!8 Now the birth of [Jesus] Christ was thus. When his mother Mary had been espoused to Joseph, before they came together she was found to have conceived by the holy spirit.
19 Then Joseph her husband, being a righteous man and not willing to expose her to public shame, purposed to put her
20 away privately. But after he had thought on these things, behold, an angel of the Lord appeared to him in a dream, saying, "Joseph, thou son of David, fear not to take unto thee Mary thy wife; for that which is conceived in her is of
21 the holy spirit. And she shall bear a son, and thou'shalt call his name Jesus: which, bcing interpreted, is Saviour,
22 for he shall save his people from their sins." (Now all this was done, so that it was fulfilled which the Lord spake by
23 the prophet, saying, "Behold, a virgin shall conceive, and shall bear a Son, and his name shall be called Emmanuel:"
24 which, being interpreted, is God With Us.) Then, Joseph, when he rose up from sleep, did as the angel of the Lord had
25 commanded him, and took unto him his wife; and knew her not till she had brought forth her first-born son; and he called his name Jesus.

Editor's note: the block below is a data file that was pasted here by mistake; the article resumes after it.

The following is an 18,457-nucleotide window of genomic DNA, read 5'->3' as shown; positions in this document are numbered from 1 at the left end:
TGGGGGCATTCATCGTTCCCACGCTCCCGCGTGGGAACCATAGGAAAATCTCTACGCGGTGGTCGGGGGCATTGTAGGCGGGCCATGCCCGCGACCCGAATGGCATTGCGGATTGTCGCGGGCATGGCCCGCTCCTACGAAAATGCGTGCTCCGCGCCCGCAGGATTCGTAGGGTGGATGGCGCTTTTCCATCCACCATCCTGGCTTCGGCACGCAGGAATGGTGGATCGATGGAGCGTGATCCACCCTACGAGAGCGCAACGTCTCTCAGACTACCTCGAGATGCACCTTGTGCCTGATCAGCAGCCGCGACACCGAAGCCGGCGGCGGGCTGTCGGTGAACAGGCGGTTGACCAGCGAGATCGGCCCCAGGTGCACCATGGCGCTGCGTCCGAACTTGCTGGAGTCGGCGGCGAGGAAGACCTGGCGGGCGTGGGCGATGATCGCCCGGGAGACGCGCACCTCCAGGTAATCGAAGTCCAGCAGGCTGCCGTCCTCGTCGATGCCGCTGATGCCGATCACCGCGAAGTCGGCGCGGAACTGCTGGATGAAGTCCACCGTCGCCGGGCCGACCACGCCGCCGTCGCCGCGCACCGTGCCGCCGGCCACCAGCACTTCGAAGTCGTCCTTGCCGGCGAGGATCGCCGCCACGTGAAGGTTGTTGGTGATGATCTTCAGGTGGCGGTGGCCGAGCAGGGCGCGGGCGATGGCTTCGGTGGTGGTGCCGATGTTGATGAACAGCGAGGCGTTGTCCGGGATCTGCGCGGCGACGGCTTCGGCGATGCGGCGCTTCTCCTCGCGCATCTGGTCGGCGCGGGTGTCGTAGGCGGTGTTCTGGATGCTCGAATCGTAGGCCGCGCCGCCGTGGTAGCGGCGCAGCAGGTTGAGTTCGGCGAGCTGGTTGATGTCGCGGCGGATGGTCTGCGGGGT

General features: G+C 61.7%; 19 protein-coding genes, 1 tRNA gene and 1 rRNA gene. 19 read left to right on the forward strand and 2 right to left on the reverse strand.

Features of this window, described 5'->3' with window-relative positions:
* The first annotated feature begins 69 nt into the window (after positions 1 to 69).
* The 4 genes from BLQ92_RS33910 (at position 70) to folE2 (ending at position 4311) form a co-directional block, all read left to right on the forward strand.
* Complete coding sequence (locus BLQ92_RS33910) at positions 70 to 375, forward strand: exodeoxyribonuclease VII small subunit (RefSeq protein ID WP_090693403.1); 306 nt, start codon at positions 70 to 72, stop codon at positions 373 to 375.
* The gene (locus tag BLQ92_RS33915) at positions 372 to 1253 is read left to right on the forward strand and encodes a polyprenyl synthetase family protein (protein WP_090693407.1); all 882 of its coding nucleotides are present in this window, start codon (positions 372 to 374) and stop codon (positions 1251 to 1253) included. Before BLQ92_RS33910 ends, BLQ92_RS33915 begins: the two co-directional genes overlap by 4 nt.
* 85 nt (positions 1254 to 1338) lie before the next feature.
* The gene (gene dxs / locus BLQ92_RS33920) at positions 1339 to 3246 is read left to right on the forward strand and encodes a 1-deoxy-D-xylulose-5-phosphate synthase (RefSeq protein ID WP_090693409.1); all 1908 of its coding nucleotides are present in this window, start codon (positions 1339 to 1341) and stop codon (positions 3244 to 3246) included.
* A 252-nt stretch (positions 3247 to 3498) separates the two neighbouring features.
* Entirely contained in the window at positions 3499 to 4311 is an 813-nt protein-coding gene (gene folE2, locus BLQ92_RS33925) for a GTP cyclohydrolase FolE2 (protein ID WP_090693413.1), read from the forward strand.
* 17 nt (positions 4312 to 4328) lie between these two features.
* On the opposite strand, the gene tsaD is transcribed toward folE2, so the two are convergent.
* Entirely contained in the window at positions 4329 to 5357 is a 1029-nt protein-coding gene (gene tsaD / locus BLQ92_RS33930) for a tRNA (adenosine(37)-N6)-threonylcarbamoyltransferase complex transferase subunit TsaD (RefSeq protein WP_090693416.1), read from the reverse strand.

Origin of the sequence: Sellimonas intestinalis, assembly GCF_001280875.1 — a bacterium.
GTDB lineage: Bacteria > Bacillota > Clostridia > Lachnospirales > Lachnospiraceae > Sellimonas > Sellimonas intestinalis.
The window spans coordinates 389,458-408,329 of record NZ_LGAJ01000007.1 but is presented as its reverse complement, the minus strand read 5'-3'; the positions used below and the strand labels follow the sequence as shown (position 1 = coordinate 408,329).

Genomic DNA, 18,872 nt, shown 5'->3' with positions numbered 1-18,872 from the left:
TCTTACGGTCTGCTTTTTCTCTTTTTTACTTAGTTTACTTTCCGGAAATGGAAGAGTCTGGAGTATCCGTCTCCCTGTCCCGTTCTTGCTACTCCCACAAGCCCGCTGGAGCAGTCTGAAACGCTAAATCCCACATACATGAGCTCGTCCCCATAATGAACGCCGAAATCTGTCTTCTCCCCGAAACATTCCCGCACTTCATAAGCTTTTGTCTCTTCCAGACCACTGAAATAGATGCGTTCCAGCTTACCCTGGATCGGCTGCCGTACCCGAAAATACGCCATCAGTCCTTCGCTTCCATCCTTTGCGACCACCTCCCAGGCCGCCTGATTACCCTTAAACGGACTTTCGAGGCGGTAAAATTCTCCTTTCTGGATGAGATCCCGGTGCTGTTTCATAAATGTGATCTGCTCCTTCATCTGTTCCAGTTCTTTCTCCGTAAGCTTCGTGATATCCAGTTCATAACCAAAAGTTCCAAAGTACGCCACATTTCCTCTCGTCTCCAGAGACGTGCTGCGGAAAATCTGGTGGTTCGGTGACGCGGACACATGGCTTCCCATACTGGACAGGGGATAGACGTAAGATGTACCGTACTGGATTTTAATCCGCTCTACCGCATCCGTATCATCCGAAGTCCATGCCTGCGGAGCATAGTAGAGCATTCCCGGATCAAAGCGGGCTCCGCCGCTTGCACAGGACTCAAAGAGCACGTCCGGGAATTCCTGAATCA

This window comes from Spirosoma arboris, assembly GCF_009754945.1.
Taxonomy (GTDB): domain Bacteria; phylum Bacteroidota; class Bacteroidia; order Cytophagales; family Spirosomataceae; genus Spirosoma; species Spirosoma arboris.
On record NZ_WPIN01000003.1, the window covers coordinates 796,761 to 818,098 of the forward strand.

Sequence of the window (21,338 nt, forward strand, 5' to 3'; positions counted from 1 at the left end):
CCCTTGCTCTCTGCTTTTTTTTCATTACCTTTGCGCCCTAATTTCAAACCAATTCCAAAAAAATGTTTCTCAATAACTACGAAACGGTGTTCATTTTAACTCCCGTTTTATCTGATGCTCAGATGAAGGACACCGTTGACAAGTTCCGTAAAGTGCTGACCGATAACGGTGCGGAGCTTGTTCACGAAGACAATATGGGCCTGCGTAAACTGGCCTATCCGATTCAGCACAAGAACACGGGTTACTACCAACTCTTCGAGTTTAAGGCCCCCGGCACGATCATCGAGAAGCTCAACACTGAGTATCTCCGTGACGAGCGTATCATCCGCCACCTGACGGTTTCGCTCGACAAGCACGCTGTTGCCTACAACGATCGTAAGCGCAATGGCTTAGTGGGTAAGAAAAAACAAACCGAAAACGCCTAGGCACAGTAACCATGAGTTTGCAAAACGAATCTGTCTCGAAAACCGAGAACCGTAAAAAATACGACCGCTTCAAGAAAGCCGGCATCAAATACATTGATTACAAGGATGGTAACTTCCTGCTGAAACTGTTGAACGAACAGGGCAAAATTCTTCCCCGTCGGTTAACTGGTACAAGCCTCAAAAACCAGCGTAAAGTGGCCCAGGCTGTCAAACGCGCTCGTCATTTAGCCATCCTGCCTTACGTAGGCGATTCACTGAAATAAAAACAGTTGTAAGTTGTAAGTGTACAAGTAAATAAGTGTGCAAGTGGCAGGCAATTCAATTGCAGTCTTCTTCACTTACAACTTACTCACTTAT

Ch. Ii. Now aftet,Jesus was born in Bethlehem of Judea, in the days of king Herod, behold, Magians came from the
2 east to Jerusalem, saying, " Where is he that is born king of the Jews? for we have seen his star in the east-country,
3 and are come to do him obeisance." But when king Herod heard these things, he was disturbed, and all Jerusalem with
4 him. And when he had gathered together all the chief-priests and scribes of the people, he inquired of them where Christ
5 was to be born. And they said unto him, "In Bethlehem
6 of Judea: for thus it is written by the prophet: 'And thou, Bethlehem, in the land of Judah, art by no means the least among the governors of Judith: for out of thee shall come
7 a governor who shall rule my people Israel.'" Then Herod, when he had privately called the Magians, learnt from them